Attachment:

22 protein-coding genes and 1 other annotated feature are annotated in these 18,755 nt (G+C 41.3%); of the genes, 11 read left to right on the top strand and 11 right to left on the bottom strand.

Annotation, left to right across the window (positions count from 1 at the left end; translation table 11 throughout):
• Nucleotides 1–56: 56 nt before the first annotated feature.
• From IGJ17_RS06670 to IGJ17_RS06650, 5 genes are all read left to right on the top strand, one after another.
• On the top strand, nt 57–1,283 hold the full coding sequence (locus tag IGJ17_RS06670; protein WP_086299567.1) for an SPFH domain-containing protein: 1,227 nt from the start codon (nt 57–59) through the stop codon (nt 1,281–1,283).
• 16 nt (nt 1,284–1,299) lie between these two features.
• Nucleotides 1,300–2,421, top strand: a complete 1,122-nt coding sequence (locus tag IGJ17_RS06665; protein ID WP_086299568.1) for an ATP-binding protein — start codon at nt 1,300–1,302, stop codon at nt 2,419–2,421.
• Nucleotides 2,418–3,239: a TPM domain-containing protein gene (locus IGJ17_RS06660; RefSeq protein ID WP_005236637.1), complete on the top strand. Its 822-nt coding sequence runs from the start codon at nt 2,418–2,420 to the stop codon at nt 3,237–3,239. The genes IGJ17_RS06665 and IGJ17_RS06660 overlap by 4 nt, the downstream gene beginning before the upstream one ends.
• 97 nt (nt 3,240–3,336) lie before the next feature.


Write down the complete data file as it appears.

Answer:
22 protein-coding genes and 1 other annotated feature are annotated in these 18,755 nt (G+C 41.3%); of the genes, 11 read left to right on the top strand and 11 right to left on the bottom strand.

Annotation, left to right across the window (positions count from 1 at the left end; translation table 11 throughout):
• Nucleotides 1–56: 56 nt before the first annotated feature.
• From IGJ17_RS06670 to IGJ17_RS06650, 5 genes are all read left to right on the top strand, one after another.
• On the top strand, nt 57–1,283 hold the full coding sequence (locus tag IGJ17_RS06670; protein WP_086299567.1) for an SPFH domain-containing protein: 1,227 nt from the start codon (nt 57–59) through the stop codon (nt 1,281–1,283).
• 16 nt (nt 1,284–1,299) lie between these two features.
• Nucleotides 1,300–2,421, top strand: a complete 1,122-nt coding sequence (locus tag IGJ17_RS06665; protein ID WP_086299568.1) for an ATP-binding protein — start codon at nt 1,300–1,302, stop codon at nt 2,419–2,421.
• Nucleotides 2,418–3,239: a TPM domain-containing protein gene (locus IGJ17_RS06660; RefSeq protein ID WP_005236637.1), complete on the top strand. Its 822-nt coding sequence runs from the start codon at nt 2,418–2,420 to the stop codon at nt 3,237–3,239. The genes IGJ17_RS06665 and IGJ17_RS06660 overlap by 4 nt, the downstream gene beginning before the upstream one ends.
• 97 nt (nt 3,240–3,336) lie before the next feature.